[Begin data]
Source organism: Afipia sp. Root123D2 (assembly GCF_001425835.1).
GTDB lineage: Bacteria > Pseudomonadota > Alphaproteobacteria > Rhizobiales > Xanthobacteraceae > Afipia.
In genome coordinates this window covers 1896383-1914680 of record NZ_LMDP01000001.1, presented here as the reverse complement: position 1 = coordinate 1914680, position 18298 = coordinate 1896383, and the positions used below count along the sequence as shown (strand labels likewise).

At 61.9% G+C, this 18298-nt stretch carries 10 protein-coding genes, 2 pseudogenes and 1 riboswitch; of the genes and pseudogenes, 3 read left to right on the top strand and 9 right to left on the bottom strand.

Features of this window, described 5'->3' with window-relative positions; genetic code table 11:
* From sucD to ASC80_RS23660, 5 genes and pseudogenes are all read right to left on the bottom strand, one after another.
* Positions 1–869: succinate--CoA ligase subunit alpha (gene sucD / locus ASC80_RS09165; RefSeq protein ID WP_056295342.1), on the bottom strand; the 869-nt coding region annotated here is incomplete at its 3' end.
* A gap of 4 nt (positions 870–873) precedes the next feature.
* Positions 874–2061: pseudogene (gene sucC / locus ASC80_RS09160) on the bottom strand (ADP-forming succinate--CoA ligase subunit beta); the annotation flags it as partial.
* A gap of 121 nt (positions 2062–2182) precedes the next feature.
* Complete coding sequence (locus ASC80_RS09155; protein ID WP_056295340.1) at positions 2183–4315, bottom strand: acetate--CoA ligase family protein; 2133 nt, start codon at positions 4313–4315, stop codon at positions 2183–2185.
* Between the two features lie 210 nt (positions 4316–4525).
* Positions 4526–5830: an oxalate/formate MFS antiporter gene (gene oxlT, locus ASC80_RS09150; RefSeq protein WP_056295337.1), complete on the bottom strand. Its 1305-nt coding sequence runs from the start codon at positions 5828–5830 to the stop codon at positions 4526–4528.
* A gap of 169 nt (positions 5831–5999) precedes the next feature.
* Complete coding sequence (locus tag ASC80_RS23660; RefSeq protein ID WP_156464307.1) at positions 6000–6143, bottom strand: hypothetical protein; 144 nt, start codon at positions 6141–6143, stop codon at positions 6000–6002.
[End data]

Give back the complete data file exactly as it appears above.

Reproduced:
Source organism: Afipia sp. Root123D2 (assembly GCF_001425835.1).
GTDB lineage: Bacteria > Pseudomonadota > Alphaproteobacteria > Rhizobiales > Xanthobacteraceae > Afipia.
In genome coordinates this window covers 1896383-1914680 of record NZ_LMDP01000001.1, presented here as the reverse complement: position 1 = coordinate 1914680, position 18298 = coordinate 1896383, and the positions used below count along the sequence as shown (strand labels likewise).

At 61.9% G+C, this 18298-nt stretch carries 10 protein-coding genes, 2 pseudogenes and 1 riboswitch; of the genes and pseudogenes, 3 read left to right on the top strand and 9 right to left on the bottom strand.

Features of this window, described 5'->3' with window-relative positions; genetic code table 11:
* From sucD to ASC80_RS23660, 5 genes and pseudogenes are all read right to left on the bottom strand, one after another.
* Positions 1–869: succinate--CoA ligase subunit alpha (gene sucD / locus ASC80_RS09165; RefSeq protein ID WP_056295342.1), on the bottom strand; the 869-nt coding region annotated here is incomplete at its 3' end.
* A gap of 4 nt (positions 870–873) precedes the next feature.
* Positions 874–2061: pseudogene (gene sucC / locus ASC80_RS09160) on the bottom strand (ADP-forming succinate--CoA ligase subunit beta); the annotation flags it as partial.
* A gap of 121 nt (positions 2062–2182) precedes the next feature.
* Complete coding sequence (locus ASC80_RS09155; protein ID WP_056295340.1) at positions 2183–4315, bottom strand: acetate--CoA ligase family protein; 2133 nt, start codon at positions 4313–4315, stop codon at positions 2183–2185.
* Between the two features lie 210 nt (positions 4316–4525).
* Positions 4526–5830: an oxalate/formate MFS antiporter gene (gene oxlT, locus ASC80_RS09150; RefSeq protein WP_056295337.1), complete on the bottom strand. Its 1305-nt coding sequence runs from the start codon at positions 5828–5830 to the stop codon at positions 4526–4528.
* A gap of 169 nt (positions 5831–5999) precedes the next feature.
* Complete coding sequence (locus tag ASC80_RS23660; RefSeq protein ID WP_156464307.1) at positions 6000–6143, bottom strand: hypothetical protein; 144 nt, start codon at positions 6141–6143, stop codon at positions 6000–6002.